Surface welding is commonly used to add a wear-resistant metal layer to an object to strengthen its surface or restore worn areas. In this case, welding is done using a metal with higher wear resistance than the base material.
This technology is one of the most cost-effective ways to protect and extend the life of equipment and tools used in aggressive and high-wear applications. Surface welding can also be used in combination with butt joints to improve the quality of the final weld.
4. Plug Welding
Plug welding, also called rosette welding, is when two metals are joined together by a weld that is placed in a small circular hole. This process usually involves overlapping two metals, with the upper metal having a hole for the weld deposit.
Plug welding is an alternative to spot welding used by car manufacturers with poor access to a spot welder. Commonly used in DIY auto restoration to replace spot welds on panel flanges that were originally spot welded.
Plug welds, when done correctly, are stronger than original spot welds. Rally car manufacturers often use this technique and it is acceptable in UK MOT tests as an alternative to spot welding used to repair older cars.
Other applications include:
- Welding rods inside a pipe
- Joining metals that differ in thickness
- Auto body manufacturing and repair
5. Slot Weld
A slot weld joins the surface of one material to another through an elongated hole. The hole can be open at one end and partially or completely filled with welding material.
It is a weld that joins a slotted hole in one member of a lap or tee joint to the surface of another member exposed through the hole. This hole may be open on one side and may be partially or completely filled with weld metal.
A slot weld joins one surface to another through a slotted hole. The difference between plug and slot welds is that the shape of plug welds is determined by diameter while the shape of slot welds is determined by diameter and length.
Depending on the part specification, the hole may be open at one end or the hole may be partially or completely filled with weld material.
Slot welds are useful when the part design requires overlap between two surfaces. The special applications of slot welding are:
- Transmitting shear force in lap joints
- Preventing buckling in overlapped parts
6. Flash Weld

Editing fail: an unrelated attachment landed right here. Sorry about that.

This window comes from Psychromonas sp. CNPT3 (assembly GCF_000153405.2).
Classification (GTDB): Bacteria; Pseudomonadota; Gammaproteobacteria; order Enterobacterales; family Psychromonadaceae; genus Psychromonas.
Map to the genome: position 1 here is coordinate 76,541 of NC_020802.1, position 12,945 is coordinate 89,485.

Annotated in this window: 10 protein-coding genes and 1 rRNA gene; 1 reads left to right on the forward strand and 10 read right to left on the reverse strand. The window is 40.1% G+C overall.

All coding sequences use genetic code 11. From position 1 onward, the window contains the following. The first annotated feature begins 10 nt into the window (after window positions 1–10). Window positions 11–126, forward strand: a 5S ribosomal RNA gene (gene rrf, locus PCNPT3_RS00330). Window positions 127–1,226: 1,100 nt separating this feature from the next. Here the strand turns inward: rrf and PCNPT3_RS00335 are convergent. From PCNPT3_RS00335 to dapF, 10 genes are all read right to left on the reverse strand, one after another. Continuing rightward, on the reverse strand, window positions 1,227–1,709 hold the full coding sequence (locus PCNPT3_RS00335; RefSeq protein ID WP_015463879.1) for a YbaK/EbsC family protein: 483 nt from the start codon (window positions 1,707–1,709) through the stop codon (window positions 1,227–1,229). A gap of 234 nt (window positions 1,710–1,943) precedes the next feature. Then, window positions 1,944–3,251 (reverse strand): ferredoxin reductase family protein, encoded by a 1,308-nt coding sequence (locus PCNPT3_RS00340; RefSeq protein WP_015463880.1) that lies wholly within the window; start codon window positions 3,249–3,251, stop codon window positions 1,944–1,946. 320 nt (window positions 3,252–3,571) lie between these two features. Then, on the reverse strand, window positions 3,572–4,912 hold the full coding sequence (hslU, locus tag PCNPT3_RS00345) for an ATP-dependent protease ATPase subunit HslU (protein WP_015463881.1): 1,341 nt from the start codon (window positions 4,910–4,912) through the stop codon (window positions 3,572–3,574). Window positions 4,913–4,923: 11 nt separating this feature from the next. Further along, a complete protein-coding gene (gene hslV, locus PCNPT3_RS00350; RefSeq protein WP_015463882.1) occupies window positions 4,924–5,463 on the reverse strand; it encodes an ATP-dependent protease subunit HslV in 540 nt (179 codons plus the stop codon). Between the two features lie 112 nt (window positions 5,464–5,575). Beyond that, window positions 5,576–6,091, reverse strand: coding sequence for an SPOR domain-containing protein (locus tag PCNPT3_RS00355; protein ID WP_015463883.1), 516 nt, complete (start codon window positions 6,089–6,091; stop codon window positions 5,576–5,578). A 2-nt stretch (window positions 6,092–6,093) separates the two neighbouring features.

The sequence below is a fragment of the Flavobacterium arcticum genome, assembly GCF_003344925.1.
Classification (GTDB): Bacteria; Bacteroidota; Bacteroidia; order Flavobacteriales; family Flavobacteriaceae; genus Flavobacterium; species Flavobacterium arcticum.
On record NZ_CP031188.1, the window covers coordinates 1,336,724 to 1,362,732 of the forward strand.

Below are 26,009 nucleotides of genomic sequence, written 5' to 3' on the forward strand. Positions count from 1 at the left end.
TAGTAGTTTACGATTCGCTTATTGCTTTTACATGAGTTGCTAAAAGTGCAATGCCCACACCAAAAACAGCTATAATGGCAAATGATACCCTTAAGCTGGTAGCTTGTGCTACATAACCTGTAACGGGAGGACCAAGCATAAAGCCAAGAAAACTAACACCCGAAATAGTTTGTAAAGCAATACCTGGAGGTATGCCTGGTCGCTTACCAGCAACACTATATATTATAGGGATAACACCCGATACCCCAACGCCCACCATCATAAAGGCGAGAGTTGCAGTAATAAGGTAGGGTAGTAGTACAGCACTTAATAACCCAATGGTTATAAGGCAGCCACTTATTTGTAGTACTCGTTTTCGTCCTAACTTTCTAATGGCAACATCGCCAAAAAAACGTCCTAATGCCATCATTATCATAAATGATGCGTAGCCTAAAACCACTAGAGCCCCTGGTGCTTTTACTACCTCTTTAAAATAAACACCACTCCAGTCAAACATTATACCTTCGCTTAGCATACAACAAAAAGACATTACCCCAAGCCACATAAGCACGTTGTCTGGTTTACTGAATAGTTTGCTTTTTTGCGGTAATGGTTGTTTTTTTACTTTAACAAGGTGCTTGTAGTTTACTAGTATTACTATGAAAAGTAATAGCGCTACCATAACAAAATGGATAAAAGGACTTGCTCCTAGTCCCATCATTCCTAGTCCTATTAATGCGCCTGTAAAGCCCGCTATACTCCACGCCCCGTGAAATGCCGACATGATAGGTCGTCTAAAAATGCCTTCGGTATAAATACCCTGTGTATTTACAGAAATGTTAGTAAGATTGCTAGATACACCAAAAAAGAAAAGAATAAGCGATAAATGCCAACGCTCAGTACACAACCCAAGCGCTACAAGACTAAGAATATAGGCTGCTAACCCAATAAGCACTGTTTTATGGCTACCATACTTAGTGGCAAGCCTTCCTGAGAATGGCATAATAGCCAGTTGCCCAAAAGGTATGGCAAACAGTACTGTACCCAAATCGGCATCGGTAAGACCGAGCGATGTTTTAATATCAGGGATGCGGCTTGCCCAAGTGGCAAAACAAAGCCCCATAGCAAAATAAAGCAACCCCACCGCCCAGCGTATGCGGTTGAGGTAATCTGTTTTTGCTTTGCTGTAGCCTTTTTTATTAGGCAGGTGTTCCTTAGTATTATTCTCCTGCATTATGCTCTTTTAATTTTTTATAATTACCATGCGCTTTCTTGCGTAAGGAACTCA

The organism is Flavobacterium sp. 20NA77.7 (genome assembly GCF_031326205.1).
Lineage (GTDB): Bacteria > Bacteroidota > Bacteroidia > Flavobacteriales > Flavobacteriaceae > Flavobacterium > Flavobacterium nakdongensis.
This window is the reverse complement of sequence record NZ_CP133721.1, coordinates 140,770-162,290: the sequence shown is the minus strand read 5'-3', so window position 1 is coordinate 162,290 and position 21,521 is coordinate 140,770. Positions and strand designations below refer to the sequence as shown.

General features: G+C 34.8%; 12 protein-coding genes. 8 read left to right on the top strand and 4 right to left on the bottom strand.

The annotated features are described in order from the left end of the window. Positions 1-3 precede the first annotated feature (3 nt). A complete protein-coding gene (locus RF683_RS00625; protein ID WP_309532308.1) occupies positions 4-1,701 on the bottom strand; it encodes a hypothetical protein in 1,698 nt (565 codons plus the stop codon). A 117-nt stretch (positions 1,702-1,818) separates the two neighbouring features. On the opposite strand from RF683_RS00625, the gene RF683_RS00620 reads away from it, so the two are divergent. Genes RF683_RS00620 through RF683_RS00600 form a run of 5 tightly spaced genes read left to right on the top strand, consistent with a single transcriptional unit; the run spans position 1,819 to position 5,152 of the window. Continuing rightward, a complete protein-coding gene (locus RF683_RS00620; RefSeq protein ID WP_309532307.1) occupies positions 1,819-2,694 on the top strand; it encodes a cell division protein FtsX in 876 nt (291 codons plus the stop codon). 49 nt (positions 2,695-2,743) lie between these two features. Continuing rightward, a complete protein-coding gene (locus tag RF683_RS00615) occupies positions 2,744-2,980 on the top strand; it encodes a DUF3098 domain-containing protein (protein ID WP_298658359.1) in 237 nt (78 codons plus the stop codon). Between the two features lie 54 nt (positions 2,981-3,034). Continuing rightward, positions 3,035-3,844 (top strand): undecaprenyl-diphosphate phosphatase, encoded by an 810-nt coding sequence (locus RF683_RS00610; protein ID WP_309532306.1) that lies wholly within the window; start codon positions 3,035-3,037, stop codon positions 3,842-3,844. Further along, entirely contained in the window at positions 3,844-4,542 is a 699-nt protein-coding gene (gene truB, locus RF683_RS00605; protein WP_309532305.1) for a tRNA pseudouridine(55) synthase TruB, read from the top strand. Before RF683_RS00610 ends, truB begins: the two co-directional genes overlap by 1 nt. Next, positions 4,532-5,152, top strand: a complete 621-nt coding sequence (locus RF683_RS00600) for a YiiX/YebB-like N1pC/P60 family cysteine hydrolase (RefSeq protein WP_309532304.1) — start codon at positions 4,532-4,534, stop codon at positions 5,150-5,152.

Flash welding is a resistance welding method that does not require filler metal. During the flash welding process, an electric current is applied to create resistance between the two surfaces to be joined. When two surfaces come into contact with a small contact, an electric current flow and the material melts.
The molten material is ejected from the joint as a spray of molten particles, creating a unique flushing action. Oxides and other contaminants are removed from the interface and form a thermally softened region at the edge of the two surfaces.
Once the material has melted enough, a force is applied to bond the surfaces together. This facilitates the creation of butt welds without molten material at the joint.
The flash welding process is fast, cost-effective and can fuse dissimilar metals with different melting points. Flash welding is often used:
- Joining sections of mainline rail in railway construction
- Connecting thick workpieces such as chains or pipes
- Merging metal sheets, rods, and bars
7. Seam Weld
Seam welding is the process of joining two similar or dissimilar materials in a joint using electric current and pressure. Seam welding is possible due to the contact resistance created between the two metals. When current passes between metals, heat is generated in small gaps.
This process is mainly used for metals because they easily conduct electricity and can withstand relatively high pressures. When current passes between metals, heat is generated in small gaps. Electrodes maintain and control the flow of electricity.
This type of weld can be created in two ways:
- Resistance seam welding. Resistance seam welding is an adaptation of spot welding that uses a motor wheel instead of a fixed rod on the welding electrode. Common applications include sheet metal processing and the manufacture of automotive parts such as fuel tanks, radiators and steel drums.
- Friction seam welding. Friction seam welding uses friction instead of an electrode to generate heat. This allows the surfaces to merge into the solid phase, thus eliminating the occurrence of interdiffusion. Friction seam welding is often preferred for materials that are inherently difficult to weld using conventional arc welding methods.